January 28, 2015 – Years ago, there was no such thing as post-traumatic stress disorder. There is no doubt it existed then as it does today, however, the medical community had yet to recognize the disorder as a serious illness. According to the National Institutes of Health (NIH), PTSD was first recognized in 1980, when it was officially added to the American Psychiatric Association’s Diagnostic and Statistical Manual of Mental Disorders.
How Many Veterans Report PTSD?
Currently, roughly twenty percent of Iraq and Afghan war veterans have reported symptoms of PTSD and/or depression, though true figures are likely higher.
According to the VA, serving in combat triggers more PTSD cases than most other traumas except rape. Luckily, modern PTSD treatments are becoming more and more effective in helping veterans manage their symptoms. Doctors with degrees in psychology and who specialize in mental health have come up with several ways to help veterans cope with PTSD.
While experiencing combat overseas is an obvious potential trigger for PTSD in veterans, sexual assault and harassment are also leading causes of the disorder among those serving in the US military.
Effective Modern PTSD Treatments
Prolonged-exposure therapy is one treatment device that has proven effective in treating PTSD in veterans in the past. Using PET scans, doctors assist veterans suffering from PTSD in recalling and visualizing the traumatic events that led to their diagnosis. Though sometimes painful, this process is gradual and has been shown to help veterans learn to process the events in a more productive, healthy way. A University of Florida psychology degree online course also says this method has proved useful for more than just soldiers.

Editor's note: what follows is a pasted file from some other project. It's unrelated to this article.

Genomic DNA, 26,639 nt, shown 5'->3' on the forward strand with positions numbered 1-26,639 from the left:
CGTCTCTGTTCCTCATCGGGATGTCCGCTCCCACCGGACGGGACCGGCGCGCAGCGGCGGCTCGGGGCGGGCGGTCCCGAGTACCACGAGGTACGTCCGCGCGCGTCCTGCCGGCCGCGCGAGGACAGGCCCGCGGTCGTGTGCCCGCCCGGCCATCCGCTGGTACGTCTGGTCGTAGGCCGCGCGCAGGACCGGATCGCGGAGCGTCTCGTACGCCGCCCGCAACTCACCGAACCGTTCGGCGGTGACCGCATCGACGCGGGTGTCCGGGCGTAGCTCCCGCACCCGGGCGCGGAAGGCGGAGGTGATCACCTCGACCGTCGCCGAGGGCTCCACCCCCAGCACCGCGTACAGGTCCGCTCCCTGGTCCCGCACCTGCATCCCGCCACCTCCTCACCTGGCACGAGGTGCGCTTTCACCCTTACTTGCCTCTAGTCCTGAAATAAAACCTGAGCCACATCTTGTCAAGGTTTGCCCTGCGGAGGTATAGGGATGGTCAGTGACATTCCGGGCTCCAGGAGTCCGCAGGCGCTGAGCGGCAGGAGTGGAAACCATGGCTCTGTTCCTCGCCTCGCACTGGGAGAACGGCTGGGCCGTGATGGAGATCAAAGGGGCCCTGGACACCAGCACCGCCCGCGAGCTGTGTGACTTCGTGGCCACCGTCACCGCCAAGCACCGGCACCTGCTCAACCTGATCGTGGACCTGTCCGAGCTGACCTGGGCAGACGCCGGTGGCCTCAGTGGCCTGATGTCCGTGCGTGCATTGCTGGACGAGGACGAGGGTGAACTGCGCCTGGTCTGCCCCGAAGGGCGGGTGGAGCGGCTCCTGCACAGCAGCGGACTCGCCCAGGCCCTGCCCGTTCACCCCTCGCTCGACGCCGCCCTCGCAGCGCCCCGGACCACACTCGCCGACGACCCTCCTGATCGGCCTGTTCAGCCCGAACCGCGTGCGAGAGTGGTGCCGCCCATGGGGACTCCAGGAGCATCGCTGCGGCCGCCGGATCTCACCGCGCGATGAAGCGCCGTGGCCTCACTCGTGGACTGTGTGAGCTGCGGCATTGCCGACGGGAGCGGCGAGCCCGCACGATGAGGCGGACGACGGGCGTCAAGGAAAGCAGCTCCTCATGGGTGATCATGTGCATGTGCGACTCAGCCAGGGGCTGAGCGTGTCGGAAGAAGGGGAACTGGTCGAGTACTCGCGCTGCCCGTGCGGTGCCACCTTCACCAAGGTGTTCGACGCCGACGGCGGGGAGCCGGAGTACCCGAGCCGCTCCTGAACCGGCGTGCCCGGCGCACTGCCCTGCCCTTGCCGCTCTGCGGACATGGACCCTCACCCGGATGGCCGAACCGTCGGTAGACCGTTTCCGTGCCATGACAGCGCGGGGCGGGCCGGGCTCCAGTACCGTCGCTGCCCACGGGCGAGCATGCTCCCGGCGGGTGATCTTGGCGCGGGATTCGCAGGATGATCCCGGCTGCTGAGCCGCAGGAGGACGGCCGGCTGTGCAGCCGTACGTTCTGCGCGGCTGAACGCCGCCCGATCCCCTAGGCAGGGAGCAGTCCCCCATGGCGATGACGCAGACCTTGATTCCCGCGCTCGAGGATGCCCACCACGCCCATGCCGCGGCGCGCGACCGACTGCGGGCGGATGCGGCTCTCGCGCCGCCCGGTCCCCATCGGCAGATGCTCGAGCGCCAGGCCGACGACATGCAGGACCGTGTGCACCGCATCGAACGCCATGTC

Cognitive-processing therapy works in a similar way, but places less emphasis on exposure and recall, and more emphasis on changing a patient’s current thought process through behavior modification. By helping veterans with PTSD to alter the way they think about their post-trauma world or their perceived responsibility for the trauma itself, CPT promotes a healthy acceptance of reality versus allowing harmful, irrational thoughts to take over.
According to the American Psychological Association (APA), both PET and CPT have received an “A” grade in terms of their effectiveness, as rated by the International Society for Traumatic Stress Studies (ISTSS).
In closing, it should be noted there are many other approaches to treating PTSD in vets, including medications such as selective serotonin re-uptake inhibitors (SSRIs) and even virtual reality re-creations of combat trauma. While it may be decades before doctors can agree on the most effective methods, it is encouraging that so many resources are being devoted to helping veterans overcome this often debilitating disorder.
Brooke Chaplan is a freelance writer and blogger. She lives and works out of her home in Los Lunas, New Mexico. She loves the outdoors and spends most her time hiking, biking and gardening. For more information contact Brooke via Twitter @BrookeChaplan.